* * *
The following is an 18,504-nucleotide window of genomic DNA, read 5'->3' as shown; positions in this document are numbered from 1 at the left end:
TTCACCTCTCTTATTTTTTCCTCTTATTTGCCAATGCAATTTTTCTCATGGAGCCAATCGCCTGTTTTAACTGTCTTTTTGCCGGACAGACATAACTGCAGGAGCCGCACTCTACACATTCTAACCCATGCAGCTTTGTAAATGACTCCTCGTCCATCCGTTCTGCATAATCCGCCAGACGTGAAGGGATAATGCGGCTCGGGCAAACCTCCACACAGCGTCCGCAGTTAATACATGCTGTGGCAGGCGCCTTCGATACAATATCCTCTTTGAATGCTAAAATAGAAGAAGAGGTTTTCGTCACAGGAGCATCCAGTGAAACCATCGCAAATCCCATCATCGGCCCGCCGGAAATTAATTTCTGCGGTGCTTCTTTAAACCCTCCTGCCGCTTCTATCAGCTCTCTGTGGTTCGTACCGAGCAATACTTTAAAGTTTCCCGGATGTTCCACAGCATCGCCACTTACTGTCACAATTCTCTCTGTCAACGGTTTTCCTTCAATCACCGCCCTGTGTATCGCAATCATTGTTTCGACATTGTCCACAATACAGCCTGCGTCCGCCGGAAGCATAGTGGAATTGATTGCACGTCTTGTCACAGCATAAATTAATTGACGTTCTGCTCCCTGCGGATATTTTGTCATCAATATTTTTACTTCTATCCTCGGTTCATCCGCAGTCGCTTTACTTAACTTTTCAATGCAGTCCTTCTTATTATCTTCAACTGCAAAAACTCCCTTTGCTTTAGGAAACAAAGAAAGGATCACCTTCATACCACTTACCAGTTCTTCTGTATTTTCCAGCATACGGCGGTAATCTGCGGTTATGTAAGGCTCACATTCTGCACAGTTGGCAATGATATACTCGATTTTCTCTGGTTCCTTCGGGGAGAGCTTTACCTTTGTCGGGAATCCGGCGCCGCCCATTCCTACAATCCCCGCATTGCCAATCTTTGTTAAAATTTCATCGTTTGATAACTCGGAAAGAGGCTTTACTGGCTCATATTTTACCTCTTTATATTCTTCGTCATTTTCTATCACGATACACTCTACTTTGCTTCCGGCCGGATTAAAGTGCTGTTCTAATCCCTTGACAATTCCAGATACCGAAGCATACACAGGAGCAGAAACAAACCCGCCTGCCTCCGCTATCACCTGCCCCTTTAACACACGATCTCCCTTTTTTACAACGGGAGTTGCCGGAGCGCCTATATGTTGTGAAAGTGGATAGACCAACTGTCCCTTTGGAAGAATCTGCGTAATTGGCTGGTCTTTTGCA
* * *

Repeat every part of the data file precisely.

The following is an 18,504-nucleotide window of genomic DNA, read 5'->3' as shown; positions in this document are numbered from 1 at the left end:
TTCACCTCTCTTATTTTTTCCTCTTATTTGCCAATGCAATTTTTCTCATGGAGCCAATCGCCTGTTTTAACTGTCTTTTTGCCGGACAGACATAACTGCAGGAGCCGCACTCTACACATTCTAACCCATGCAGCTTTGTAAATGACTCCTCGTCCATCCGTTCTGCATAATCCGCCAGACGTGAAGGGATAATGCGGCTCGGGCAAACCTCCACACAGCGTCCGCAGTTAATACATGCTGTGGCAGGCGCCTTCGATACAATATCCTCTTTGAATGCTAAAATAGAAGAAGAGGTTTTCGTCACAGGAGCATCCAGTGAAACCATCGCAAATCCCATCATCGGCCCGCCGGAAATTAATTTCTGCGGTGCTTCTTTAAACCCTCCTGCCGCTTCTATCAGCTCTCTGTGGTTCGTACCGAGCAATACTTTAAAGTTTCCCGGATGTTCCACAGCATCGCCACTTACTGTCACAATTCTCTCTGTCAACGGTTTTCCTTCAATCACCGCCCTGTGTATCGCAATCATTGTTTCGACATTGTCCACAATACAGCCTGCGTCCGCCGGAAGCATAGTGGAATTGATTGCACGTCTTGTCACAGCATAAATTAATTGACGTTCTGCTCCCTGCGGATATTTTGTCATCAATATTTTTACTTCTATCCTCGGTTCATCCGCAGTCGCTTTACTTAACTTTTCAATGCAGTCCTTCTTATTATCTTCAACTGCAAAAACTCCCTTTGCTTTAGGAAACAAAGAAAGGATCACCTTCATACCACTTACCAGTTCTTCTGTATTTTCCAGCATACGGCGGTAATCTGCGGTTATGTAAGGCTCACATTCTGCACAGTTGGCAATGATATACTCGATTTTCTCTGGTTCCTTCGGGGAGAGCTTTACCTTTGTCGGGAATCCGGCGCCGCCCATTCCTACAATCCCCGCATTGCCAATCTTTGTTAAAATTTCATCGTTTGATAACTCGGAAAGAGGCTTTACTGGCTCATATTTTACCTCTTTATATTCTTCGTCATTTTCTATCACGATACACTCTACTTTGCTTCCGGCCGGATTAAAGTGCTGTTCTAATCCCTTGACAATTCCAGATACCGAAGCATACACAGGAGCAGAAACAAACCCGCCTGCCTCCGCTATCACCTGCCCCTTTAACACACGATCTCCCTTTTTTACAACGGGAGTTGCCGGAGCGCCTATATGTTGTGAAAGTGGATAGACCAACTGTCCCTTTGGAAGAATCTGCGTAATTGGCTGGTCTTTTGCA